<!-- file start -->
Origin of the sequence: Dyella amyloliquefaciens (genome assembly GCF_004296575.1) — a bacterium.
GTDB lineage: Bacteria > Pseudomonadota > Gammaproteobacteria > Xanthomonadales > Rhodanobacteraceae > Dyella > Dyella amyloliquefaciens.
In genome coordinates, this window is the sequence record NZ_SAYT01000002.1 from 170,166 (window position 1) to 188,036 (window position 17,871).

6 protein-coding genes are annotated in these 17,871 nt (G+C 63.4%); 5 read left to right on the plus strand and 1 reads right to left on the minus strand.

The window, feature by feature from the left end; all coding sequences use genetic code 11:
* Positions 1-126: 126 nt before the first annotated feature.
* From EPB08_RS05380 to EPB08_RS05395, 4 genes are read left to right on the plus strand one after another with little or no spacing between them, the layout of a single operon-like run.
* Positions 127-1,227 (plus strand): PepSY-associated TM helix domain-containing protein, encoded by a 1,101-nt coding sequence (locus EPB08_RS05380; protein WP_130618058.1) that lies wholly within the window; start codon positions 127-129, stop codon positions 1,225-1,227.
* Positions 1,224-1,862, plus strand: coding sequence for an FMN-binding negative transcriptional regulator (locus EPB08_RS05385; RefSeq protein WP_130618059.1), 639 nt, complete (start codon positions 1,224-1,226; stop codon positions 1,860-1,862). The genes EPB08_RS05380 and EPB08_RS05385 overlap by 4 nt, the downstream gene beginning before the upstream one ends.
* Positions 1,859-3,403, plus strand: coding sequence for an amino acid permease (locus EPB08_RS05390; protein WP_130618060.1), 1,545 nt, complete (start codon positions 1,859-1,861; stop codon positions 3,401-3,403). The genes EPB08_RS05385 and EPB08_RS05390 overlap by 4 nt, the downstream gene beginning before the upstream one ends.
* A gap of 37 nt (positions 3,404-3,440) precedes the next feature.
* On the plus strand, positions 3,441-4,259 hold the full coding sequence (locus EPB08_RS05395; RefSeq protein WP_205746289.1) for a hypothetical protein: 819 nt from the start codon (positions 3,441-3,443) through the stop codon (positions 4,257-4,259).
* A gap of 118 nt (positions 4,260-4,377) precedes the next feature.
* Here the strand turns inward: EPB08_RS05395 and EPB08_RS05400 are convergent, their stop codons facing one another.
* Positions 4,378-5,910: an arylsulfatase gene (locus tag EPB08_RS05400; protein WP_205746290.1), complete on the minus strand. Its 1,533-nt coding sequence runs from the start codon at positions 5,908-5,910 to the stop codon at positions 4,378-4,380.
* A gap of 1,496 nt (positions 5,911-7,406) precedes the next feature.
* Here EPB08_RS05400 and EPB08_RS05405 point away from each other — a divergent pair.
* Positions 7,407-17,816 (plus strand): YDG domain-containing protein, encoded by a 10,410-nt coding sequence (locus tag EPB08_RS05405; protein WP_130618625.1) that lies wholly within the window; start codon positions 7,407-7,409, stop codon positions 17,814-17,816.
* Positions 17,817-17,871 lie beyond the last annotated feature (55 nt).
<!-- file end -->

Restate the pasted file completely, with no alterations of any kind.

Origin of the sequence: Dyella amyloliquefaciens (genome assembly GCF_004296575.1) — a bacterium.
GTDB lineage: Bacteria > Pseudomonadota > Gammaproteobacteria > Xanthomonadales > Rhodanobacteraceae > Dyella > Dyella amyloliquefaciens.
In genome coordinates, this window is the sequence record NZ_SAYT01000002.1 from 170,166 (window position 1) to 188,036 (window position 17,871).

6 protein-coding genes are annotated in these 17,871 nt (G+C 63.4%); 5 read left to right on the plus strand and 1 reads right to left on the minus strand.

The window, feature by feature from the left end; all coding sequences use genetic code 11:
* Positions 1-126: 126 nt before the first annotated feature.
* From EPB08_RS05380 to EPB08_RS05395, 4 genes are read left to right on the plus strand one after another with little or no spacing between them, the layout of a single operon-like run.
* Positions 127-1,227 (plus strand): PepSY-associated TM helix domain-containing protein, encoded by a 1,101-nt coding sequence (locus EPB08_RS05380; protein WP_130618058.1) that lies wholly within the window; start codon positions 127-129, stop codon positions 1,225-1,227.
* Positions 1,224-1,862, plus strand: coding sequence for an FMN-binding negative transcriptional regulator (locus EPB08_RS05385; RefSeq protein WP_130618059.1), 639 nt, complete (start codon positions 1,224-1,226; stop codon positions 1,860-1,862). The genes EPB08_RS05380 and EPB08_RS05385 overlap by 4 nt, the downstream gene beginning before the upstream one ends.
* Positions 1,859-3,403, plus strand: coding sequence for an amino acid permease (locus EPB08_RS05390; protein WP_130618060.1), 1,545 nt, complete (start codon positions 1,859-1,861; stop codon positions 3,401-3,403). The genes EPB08_RS05385 and EPB08_RS05390 overlap by 4 nt, the downstream gene beginning before the upstream one ends.
* A gap of 37 nt (positions 3,404-3,440) precedes the next feature.
* On the plus strand, positions 3,441-4,259 hold the full coding sequence (locus EPB08_RS05395; RefSeq protein WP_205746289.1) for a hypothetical protein: 819 nt from the start codon (positions 3,441-3,443) through the stop codon (positions 4,257-4,259).
* A gap of 118 nt (positions 4,260-4,377) precedes the next feature.
* Here the strand turns inward: EPB08_RS05395 and EPB08_RS05400 are convergent, their stop codons facing one another.
* Positions 4,378-5,910: an arylsulfatase gene (locus tag EPB08_RS05400; protein WP_205746290.1), complete on the minus strand. Its 1,533-nt coding sequence runs from the start codon at positions 5,908-5,910 to the stop codon at positions 4,378-4,380.
* A gap of 1,496 nt (positions 5,911-7,406) precedes the next feature.
* Here EPB08_RS05400 and EPB08_RS05405 point away from each other — a divergent pair.
* Positions 7,407-17,816 (plus strand): YDG domain-containing protein, encoded by a 10,410-nt coding sequence (locus tag EPB08_RS05405; protein WP_130618625.1) that lies wholly within the window; start codon positions 7,407-7,409, stop codon positions 17,814-17,816.
* Positions 17,817-17,871 lie beyond the last annotated feature (55 nt).